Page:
have a good opportunity to get a little bit of the market share. Places like Olive Garden
or Sbarro or Familia, they don’t really
approach food production with the same level of
standards that maybe I would. Ask any of my former cooks
and sous-chefs over here. They’ll tell you. I’m a dick. [LAUGHTER] OK, so we’re going to
go over this process really quickly before we finish. So do you have more of the water? So we combine the flour with the
water and put it into the hopper. We extrude it. We cook it immediately
in heavily salted water. We then shock it in
heavily salted ice water, so that we don’t lose any of
salinity that we just put in it. And then, we dry it in a
dehydrator at around 140 degrees. It’s just a home version. It’s very crude but it’s
effective, at least when you’re making quantities like this. All right, here we go. So this is the one that
has not been pre-cooked. So we’re going to put it on just to
be safe so you can see the process. We’re going to put it
on for two minutes. Sometimes, it can only take a minute,
but because this bowl is pretty large and also the water wasn’t that hot,
it will take a little bit longer. If it’s boiling, it
will take one minute. If it’s room temperature or tap
water, it can sometimes take over two. Also, if you put more
than one vessel in, you have to add around 30 seconds
for each additional vessel. So the microwave oven is a very
misunderstood piece of equipment. I’m suggesting that it can make
gluten-free pasta al dente, but that you can’t make gluten
pasta taste very good at all. And I don’t know why that is, but that’s
one of the other advantages to Pasta Flyer being gluten-free. So see, it’s starting to go here. Put it on the thing. But there’s some action in there. It almost looks like a sponge. It looks like yeast. However, this pasta is not changing. It’s still only plastic. So that means when you bite it,
it will have a fragile, sort of crumbly, pasty texture. So I usually let it sit
for about two minutes and it’s actually soaking
up some of this water, so that’s improving the
yield and re-hydrating it. MICHAEL BRENNER: Is it done, Mark? MARK LADNER: I don’t know. You can be the judge. MICHAEL BRENNER: So I don’t
know if any of you believe this. Why should cooking pasta in
the microwave be different? MARK LADNER: See, look at that. Look at how gluey that is. MICHAEL BRENNER: Can I see it? MARK LADNER: See how
much goo is on this? It looks like tapioca. So it’s cooked. It kind of tastes like oatmeal. [LAUGHTER] So now, we’re going to try this
one, see if it’s any better. Oh god, I hope this works. [LAUGHTER] Is this hot? CARLOS RODRIGUEZ: Yes, Chef. MARK LADNER: So one thing
for sure is I’m going to try to make this seal stronger. Also, it’s strange. Plastic wrap– Saran wrap that
you buy in a grocery store is completely different from the
stuff that we use in restaurants and I’m not sure why that is. We’re never going to get this off. All right. So now, we’re in business. So this is going to
create a nice seal here, because we made sure to
use a lot of plastic wrap. Right. Now, we have something
that looks like pasta. Maybe one more minute,
but yeah, there’s bubbles. It’s doing stuff. But it’s just flour and water. MICHAEL BRENNER: If you don’t cover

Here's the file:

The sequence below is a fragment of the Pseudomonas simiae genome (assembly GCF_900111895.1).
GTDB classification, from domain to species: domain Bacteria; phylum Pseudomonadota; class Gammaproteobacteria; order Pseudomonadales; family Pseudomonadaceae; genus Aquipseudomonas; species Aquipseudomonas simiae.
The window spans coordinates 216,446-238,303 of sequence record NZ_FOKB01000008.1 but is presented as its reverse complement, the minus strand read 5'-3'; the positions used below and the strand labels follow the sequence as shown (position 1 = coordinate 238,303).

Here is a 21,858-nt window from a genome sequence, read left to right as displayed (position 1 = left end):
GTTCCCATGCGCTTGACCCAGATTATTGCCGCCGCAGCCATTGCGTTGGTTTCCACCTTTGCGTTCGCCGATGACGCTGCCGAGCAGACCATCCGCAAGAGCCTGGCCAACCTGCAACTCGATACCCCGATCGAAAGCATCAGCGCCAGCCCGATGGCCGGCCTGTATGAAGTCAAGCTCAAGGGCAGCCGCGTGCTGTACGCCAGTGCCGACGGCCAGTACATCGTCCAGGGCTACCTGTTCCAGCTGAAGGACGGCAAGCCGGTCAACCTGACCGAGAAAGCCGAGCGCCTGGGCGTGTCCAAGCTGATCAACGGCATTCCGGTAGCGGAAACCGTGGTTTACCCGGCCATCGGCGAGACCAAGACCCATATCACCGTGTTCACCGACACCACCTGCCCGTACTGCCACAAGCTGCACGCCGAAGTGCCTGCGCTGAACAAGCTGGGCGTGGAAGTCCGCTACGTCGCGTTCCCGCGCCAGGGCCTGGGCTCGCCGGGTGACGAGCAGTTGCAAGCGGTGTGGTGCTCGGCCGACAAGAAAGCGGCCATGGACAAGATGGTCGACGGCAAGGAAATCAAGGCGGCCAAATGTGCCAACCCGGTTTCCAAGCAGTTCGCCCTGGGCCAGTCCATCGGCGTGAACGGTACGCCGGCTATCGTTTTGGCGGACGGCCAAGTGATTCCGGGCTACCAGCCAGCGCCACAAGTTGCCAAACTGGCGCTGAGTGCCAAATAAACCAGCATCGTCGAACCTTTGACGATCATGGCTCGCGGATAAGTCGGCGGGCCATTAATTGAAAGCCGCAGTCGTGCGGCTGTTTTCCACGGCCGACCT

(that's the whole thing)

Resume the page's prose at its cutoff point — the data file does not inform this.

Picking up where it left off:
it with plastic wrap, it doesn’t work? MARK LADNER: I have these silicone
mats that do the same thing. MICHAEL BRENNER: But if you
don’t cover it, it doesn’t work? MARK LADNER: Not as well. This will be chewy. MICHAEL BRENNER: Right. MARK LADNER: This is just a mess. I don’t know what this is. When we first started this–
I’ve been working on this project for a little more than three years. So in the beginning, we thought
it was going to be so great. We thought we were going to freeze-dry
it and make it like a packing peanut and then just rehydrate it
in tap water or something, like space astronaut food. So we took a pasta like this and we
went to the store in the Berkshires. It was in Great Barrington. And they specialized
in organic pet food. And it was this huge facility,
maybe 5,000 square feet, and they had this big
giant freeze dryer, one of the very, very few in
the Northeast and certainly the only one that would let
a knucklehead like me in. And so we cooked it. We overcooked it. We froze-dried it. We came by a week later. We took a 10-minute pasta drop,
turned it into a 15-minute pasta drop, because freeze-dry goes all
the way to zero water, zero. So back to the drawing board, right? What else did we try? All right. So now, we have something
that really looks like pasta. Want to try? MICHAEL BRENNER: Sure. [LAUGHTER] MARK LADNER: Seriously. It doesn’t have enough salt. MICHAEL BRENNER: Pasta. MARK LADNER: It’s not al dente, though. MICHAEL BRENNER: For me, it is. I’m not a sophisticated guy. [LAUGHTER] It’s good. There’s no gluten. MARK LADNER: No gluten. MICHAEL BRENNER: Wow. That’s pretty amazing. MARK LADNER: So I got– MICHAEL BRENNER: Serious. [LAUGHTER] Seriously, this is amazing. And that’s with that flour over there. MARK LADNER: These are the same. This is exactly the same pasta. MICHAEL BRENNER: Huh. That looks terrible. MARK LADNER: Well, the thing is
that also, once this was cooked, so you basically rinsed
off half of that goo. So this has a really nice
texture, but it’s not al dente. But I think a lot of people
would still find it appetizing. MICHAEL BRENNER: No,
I think that’s good. MARK LADNER: So try it at home. It’s safe. It’s not expensive. [APPLAUSE]